Many students in Paletwa, the most isolated township in Myanmar’s impoverished Chin state, were hesitant about attending their local schools. Some of these school buildings’ roofs were destroyed by cyclones, soaking the students during class in the rainy season and distracting them and their teachers from lessons.
Thu Htay Kune can still remember injuring his legs when he fell into the holes of his school’s bamboo floor. Now, a few years later as a facilitator for Myanmar’s National Community Driven Development Project (NCDDP), Thu Htay Kune’s most proud of his role in supporting school renovations in his township.
“Education is very important,” said Thu Htay Kune. “If people are not educated, we don’t have a future. When a school building is in good condition, parents don’t need to worry about their children studying in the rain, students can concentrate better than before and there’s better attendance.”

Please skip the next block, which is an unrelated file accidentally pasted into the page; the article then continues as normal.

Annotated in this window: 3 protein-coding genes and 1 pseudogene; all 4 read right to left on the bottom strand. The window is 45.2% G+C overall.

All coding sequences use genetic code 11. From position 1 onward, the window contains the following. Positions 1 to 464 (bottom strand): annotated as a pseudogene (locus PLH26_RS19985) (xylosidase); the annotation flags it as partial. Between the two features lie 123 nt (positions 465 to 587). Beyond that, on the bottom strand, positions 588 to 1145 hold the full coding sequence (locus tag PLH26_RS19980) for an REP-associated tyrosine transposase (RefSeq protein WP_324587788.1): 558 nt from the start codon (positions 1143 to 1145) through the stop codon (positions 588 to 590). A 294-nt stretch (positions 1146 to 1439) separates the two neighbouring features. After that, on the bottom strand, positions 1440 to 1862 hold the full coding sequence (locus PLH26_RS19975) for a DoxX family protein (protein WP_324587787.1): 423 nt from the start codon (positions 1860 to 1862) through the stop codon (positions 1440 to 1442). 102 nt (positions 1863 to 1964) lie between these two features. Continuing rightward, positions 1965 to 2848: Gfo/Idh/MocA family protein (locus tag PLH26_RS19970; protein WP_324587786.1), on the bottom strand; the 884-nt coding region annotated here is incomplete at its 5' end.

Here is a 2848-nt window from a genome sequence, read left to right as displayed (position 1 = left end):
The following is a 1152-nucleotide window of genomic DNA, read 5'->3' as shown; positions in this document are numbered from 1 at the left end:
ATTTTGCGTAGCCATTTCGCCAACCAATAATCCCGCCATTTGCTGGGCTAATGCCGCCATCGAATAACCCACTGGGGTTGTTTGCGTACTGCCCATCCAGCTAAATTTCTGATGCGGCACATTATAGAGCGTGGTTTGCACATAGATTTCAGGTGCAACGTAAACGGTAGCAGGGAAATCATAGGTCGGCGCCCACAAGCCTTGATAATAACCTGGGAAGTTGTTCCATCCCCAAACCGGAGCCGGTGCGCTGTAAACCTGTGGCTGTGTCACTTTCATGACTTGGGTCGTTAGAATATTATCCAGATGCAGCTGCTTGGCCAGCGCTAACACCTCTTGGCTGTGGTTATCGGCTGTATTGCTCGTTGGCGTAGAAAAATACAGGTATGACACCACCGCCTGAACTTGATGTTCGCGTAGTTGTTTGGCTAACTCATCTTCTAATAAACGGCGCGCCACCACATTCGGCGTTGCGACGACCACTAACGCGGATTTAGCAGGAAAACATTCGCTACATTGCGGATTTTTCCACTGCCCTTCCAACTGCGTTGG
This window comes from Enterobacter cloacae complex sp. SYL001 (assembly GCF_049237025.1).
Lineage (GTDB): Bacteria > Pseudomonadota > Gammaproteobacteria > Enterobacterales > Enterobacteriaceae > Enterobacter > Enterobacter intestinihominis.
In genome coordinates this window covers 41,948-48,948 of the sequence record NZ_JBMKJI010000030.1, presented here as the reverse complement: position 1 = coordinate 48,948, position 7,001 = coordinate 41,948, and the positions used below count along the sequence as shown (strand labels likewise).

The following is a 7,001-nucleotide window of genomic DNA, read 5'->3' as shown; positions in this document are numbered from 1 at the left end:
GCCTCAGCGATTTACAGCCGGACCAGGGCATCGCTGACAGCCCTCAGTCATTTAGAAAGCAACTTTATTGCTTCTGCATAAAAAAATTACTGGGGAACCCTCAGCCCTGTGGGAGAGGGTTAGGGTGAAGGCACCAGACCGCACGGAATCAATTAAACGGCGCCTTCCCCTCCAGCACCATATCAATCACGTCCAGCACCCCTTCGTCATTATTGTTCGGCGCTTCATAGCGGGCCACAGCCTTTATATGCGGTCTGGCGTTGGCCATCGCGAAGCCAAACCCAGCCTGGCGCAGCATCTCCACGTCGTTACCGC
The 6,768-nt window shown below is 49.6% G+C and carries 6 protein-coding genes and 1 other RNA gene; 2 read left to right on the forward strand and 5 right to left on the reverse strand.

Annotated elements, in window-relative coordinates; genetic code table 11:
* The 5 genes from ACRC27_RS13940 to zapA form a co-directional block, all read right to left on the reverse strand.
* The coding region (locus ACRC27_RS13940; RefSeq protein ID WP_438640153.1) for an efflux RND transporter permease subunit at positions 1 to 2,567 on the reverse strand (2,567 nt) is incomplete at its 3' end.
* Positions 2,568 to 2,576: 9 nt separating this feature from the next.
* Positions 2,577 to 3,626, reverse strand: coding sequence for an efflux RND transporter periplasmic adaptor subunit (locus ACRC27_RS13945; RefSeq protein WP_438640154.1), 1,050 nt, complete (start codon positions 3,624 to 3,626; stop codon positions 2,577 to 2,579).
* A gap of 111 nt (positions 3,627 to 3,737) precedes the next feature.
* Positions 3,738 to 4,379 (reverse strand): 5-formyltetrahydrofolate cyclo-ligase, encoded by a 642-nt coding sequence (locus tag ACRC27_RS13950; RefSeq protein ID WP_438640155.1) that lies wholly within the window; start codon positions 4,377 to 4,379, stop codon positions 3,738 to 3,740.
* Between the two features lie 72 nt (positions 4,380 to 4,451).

The NCDDP arrived in Mon Htauk Chaung Hte Village, Chin State, two years ago and enabled its residents to identify and implement the public investment they needed most—be it a bridge, road or water supply. The project finances four annual cycle block grants in participating village tracts, each an of average size of USD $33,000, which is transferred into community bank accounts and managed by the villagers.
In Mon Htauk Chaung Hte Village, villagers—both men and women, ethnic minorities and other marginalized groups—decided to renovate their deteriorating school. Each community member played their part by procuring materials, mixing concrete, painting school walls, and carrying sand while learning new skills and earning daily wages.